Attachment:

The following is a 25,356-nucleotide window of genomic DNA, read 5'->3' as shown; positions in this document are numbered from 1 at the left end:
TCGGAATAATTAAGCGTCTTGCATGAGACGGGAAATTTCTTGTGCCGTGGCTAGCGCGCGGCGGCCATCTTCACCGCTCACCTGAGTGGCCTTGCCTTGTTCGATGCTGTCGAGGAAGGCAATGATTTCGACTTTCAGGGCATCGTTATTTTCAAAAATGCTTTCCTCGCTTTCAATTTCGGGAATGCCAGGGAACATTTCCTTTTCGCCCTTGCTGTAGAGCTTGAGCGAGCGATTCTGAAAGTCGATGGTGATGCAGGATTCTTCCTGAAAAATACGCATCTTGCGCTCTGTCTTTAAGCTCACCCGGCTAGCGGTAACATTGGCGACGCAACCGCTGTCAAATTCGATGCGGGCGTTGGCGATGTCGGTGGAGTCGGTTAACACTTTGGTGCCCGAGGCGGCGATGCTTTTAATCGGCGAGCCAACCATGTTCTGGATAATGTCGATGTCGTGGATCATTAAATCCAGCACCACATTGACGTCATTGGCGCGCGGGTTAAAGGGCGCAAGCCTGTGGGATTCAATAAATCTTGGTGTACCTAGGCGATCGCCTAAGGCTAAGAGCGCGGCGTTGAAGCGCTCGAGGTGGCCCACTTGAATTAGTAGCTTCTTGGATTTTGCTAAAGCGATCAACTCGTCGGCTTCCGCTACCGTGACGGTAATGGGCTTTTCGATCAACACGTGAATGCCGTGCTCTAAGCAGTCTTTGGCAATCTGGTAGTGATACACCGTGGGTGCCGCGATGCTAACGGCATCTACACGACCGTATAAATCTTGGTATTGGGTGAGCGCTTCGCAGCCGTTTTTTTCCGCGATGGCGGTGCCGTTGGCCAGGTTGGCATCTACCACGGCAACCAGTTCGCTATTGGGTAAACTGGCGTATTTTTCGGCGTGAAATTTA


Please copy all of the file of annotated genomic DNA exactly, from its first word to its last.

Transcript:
The following is a 25,356-nucleotide window of genomic DNA, read 5'->3' as shown; positions in this document are numbered from 1 at the left end:
TCGGAATAATTAAGCGTCTTGCATGAGACGGGAAATTTCTTGTGCCGTGGCTAGCGCGCGGCGGCCATCTTCACCGCTCACCTGAGTGGCCTTGCCTTGTTCGATGCTGTCGAGGAAGGCAATGATTTCGACTTTCAGGGCATCGTTATTTTCAAAAATGCTTTCCTCGCTTTCAATTTCGGGAATGCCAGGGAACATTTCCTTTTCGCCCTTGCTGTAGAGCTTGAGCGAGCGATTCTGAAAGTCGATGGTGATGCAGGATTCTTCCTGAAAAATACGCATCTTGCGCTCTGTCTTTAAGCTCACCCGGCTAGCGGTAACATTGGCGACGCAACCGCTGTCAAATTCGATGCGGGCGTTGGCGATGTCGGTGGAGTCGGTTAACACTTTGGTGCCCGAGGCGGCGATGCTTTTAATCGGCGAGCCAACCATGTTCTGGATAATGTCGATGTCGTGGATCATTAAATCCAGCACCACATTGACGTCATTGGCGCGCGGGTTAAAGGGCGCAAGCCTGTGGGATTCAATAAATCTTGGTGTACCTAGGCGATCGCCTAAGGCTAAGAGCGCGGCGTTGAAGCGCTCGAGGTGGCCCACTTGAATTAGTAGCTTCTTGGATTTTGCTAAAGCGATCAACTCGTCGGCTTCCGCTACCGTGACGGTAATGGGCTTTTCGATCAACACGTGAATGCCGTGCTCTAAGCAGTCTTTGGCAATCTGGTAGTGATACACCGTGGGTGCCGCGATGCTAACGGCATCTACACGACCGTATAAATCTTGGTATTGGGTGAGCGCTTCGCAGCCGTTTTTTTCCGCGATGGCGGTGCCGTTGGCCAGGTTGGCATCTACCACGGCAACCAGTTCGCTATTGGGTAAACTGGCGTATTTTTCGGCGTGAAATTTA